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WILDLIFE OF NORTHERN ENGLAND

THE COMMON PHEASANT-Phasianus colchius

The common pheasant Phasianus colchius belongs to the Order Galliformes and is placed in the family Phasianidae.

The bird is a common member of the game birds that have resided in the U.k. for so long that one can be forgiven for thinking they are native to these shores. It is thought that the bird was introduced to Great Britain as early as the 10th century but became locally extinct in the 17th century.They were reintroduced during the 18th century on a large scale. it is now estimated that around 30m+ birds are released in the U.k. each year on estates where shooting attracts large amounts of revenue.

They are found in a wide variety of habitat which includes woodland, farmland, scrub, grassland with scattered trees. 

Galliformes---

The order galliformes to which the pheasant belongs contains around 256 species world wide. The order contains  the turkey, grouse,quail,chickens and guinea fowl. They feed on a wide variety of animal and vegetable food. Fruits, seeds, leaves, invertebrates, snakes, lizards, and small mammals. They are bred to be hunted and shot at which involves great numbers of the birds. This has led to intense farming of the species on estates where gamekeepers keep away predators. because of these vast numbers some are bound to escape into the wider countryside and even semi urban locations where they find refuge from the guns. It is not uncommon in my own village to hear the throaty call of the pheasant reverberating around neighbouring gardens.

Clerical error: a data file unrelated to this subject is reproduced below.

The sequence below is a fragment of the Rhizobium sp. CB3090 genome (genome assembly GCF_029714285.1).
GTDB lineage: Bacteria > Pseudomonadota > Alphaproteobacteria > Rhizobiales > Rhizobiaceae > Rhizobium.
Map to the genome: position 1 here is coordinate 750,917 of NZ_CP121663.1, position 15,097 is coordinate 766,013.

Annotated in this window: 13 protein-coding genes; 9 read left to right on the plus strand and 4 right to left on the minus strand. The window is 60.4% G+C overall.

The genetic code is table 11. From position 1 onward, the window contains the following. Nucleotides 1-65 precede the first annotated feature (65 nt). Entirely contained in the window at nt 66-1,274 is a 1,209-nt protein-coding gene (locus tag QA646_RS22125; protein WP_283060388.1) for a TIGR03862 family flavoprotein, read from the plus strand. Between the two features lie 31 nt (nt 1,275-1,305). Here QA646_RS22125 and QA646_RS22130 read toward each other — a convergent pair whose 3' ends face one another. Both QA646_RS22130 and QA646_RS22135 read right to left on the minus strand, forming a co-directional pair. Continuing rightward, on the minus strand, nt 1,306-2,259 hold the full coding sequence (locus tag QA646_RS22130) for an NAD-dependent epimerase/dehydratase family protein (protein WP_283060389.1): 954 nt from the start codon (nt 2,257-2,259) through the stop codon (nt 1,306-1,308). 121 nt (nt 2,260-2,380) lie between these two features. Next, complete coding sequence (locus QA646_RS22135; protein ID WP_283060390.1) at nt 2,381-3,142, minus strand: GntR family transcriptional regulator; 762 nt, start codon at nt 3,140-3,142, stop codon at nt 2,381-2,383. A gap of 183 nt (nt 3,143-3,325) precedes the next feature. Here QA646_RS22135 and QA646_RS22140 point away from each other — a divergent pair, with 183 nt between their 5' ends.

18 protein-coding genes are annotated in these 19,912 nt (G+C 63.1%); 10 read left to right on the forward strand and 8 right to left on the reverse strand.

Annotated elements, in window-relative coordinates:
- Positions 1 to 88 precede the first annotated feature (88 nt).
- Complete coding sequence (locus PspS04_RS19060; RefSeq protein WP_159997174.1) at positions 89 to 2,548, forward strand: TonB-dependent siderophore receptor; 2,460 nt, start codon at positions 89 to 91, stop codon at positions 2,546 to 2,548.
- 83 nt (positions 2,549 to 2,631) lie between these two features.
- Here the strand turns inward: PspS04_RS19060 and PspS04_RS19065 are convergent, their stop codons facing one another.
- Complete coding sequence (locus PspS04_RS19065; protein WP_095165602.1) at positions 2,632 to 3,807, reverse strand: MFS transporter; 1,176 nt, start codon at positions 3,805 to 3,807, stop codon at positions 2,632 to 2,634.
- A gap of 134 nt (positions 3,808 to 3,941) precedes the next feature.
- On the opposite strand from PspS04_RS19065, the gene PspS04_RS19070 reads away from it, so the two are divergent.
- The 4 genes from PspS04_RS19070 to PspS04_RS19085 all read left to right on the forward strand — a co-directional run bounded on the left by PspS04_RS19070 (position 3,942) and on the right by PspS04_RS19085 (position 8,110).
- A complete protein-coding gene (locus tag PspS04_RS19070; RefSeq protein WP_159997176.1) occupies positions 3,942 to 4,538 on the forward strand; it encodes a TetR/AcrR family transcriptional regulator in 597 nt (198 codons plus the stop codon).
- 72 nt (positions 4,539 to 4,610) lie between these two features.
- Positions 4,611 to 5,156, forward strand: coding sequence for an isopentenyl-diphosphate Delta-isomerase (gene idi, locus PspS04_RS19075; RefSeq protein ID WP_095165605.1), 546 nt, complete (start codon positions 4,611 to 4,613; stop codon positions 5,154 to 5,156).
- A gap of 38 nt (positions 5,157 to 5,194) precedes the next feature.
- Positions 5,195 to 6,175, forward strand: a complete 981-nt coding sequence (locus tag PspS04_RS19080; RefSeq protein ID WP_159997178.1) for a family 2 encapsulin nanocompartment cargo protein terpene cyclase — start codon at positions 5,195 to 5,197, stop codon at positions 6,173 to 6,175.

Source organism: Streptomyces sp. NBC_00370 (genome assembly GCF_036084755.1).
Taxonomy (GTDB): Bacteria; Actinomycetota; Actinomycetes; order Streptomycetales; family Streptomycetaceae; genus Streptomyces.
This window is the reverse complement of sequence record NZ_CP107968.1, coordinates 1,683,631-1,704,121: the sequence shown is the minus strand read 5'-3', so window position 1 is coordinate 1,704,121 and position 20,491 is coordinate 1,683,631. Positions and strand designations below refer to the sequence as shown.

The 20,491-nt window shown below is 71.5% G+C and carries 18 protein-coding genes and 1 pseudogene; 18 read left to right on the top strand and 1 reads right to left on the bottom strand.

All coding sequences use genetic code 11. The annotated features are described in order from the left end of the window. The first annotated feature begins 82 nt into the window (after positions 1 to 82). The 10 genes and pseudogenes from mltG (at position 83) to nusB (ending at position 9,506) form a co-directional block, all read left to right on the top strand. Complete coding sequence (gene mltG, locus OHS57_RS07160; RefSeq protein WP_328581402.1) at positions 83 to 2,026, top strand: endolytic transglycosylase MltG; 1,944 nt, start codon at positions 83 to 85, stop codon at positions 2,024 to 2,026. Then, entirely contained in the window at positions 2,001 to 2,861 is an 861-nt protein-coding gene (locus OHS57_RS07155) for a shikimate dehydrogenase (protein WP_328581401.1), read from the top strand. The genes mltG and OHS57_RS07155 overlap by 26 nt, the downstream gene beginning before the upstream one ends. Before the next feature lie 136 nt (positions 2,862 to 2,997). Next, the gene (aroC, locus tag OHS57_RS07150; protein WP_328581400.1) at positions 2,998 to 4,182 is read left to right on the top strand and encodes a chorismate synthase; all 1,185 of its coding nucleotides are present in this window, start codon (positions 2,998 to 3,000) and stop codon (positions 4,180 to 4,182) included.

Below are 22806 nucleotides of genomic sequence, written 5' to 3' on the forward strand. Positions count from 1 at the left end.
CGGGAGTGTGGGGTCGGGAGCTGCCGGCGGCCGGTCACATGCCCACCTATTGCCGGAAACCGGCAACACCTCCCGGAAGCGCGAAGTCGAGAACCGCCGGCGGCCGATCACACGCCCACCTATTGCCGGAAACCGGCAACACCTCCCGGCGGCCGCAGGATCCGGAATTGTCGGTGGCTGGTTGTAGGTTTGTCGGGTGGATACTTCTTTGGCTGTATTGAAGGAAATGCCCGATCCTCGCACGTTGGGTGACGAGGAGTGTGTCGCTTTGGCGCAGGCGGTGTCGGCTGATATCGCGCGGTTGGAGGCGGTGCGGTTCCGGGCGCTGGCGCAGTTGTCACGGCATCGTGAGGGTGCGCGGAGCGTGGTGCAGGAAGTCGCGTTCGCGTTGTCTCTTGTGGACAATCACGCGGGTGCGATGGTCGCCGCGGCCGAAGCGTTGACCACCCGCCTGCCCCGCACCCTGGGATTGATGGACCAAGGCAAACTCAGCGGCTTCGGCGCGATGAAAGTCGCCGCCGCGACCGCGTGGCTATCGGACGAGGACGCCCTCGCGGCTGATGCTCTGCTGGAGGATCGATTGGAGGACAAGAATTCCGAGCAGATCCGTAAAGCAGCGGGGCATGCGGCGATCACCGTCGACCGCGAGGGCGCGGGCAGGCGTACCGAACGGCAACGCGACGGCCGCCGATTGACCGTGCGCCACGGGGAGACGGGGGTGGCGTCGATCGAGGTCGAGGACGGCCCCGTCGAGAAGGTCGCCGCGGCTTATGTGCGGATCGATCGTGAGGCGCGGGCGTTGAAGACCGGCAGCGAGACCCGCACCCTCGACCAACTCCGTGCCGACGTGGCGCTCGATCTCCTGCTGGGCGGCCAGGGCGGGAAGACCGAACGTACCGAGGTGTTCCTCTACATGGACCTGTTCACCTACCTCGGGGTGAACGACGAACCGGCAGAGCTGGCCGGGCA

There are many types of pheasant some much more colourful and exotic than others. However, here it is the common pheasants that are under review.  

Description-----

These large birds average from 55-90cm long of which half is the tail and the males are larger than the females.

The males weigh one to one and a half kilos. the females from three quarters to one kilo. The male has a head and neck of a bottle green colour often tinged with blue with small ear tufts. The chest and throat and cheeks are glossed purple. Sometimes a white collar or half collar at the base of the neck depending on the type. red wattles around the eyes are a salient feature.

the rest of the body varies from copper red to a golden-orange variously marked with black, however, the rump is a uniform colouring sometimes blue. The wing coverts may also be white in some species. The long tail is strongly barred black. The strong feet which are hen like are used for scratching and for perching in trees at night where they roost. the strong legs help them to run at surprising speeds.

In relation to the size of its body the wings are short; the tail medium long; neck medium; bill short;legs short. the bill is a pale greenish colour.The legs are greyish. the pheasant often runs to avoid people and predators but will readily rocket upwards with remarkable speed when startled or the predator gets to close.

basically there are no pure bred pheasants in Britain but, broadly speaking cocks with with white collars can be counted as of Chinese origin P.torquatus and those without collars as Caucasian origin P.colchius. The latter are often mistakenly referred to as old English pheasants.

The females of all species are of a dullish brown colour streaked with degrees of brown. 

The male Pheasant in all his splendour

Courtesy of gary noon Flickr.  CC BY-SA 2.0 generic license.

Life cycle of the pheasant.

The breeding season may commence as early as late January especially in the south of the U.K. The males can be heard crowing noisily as they display their courting plumage to the females. The red wattles around the eyes and the small ear tufts are raised to good affect during this display.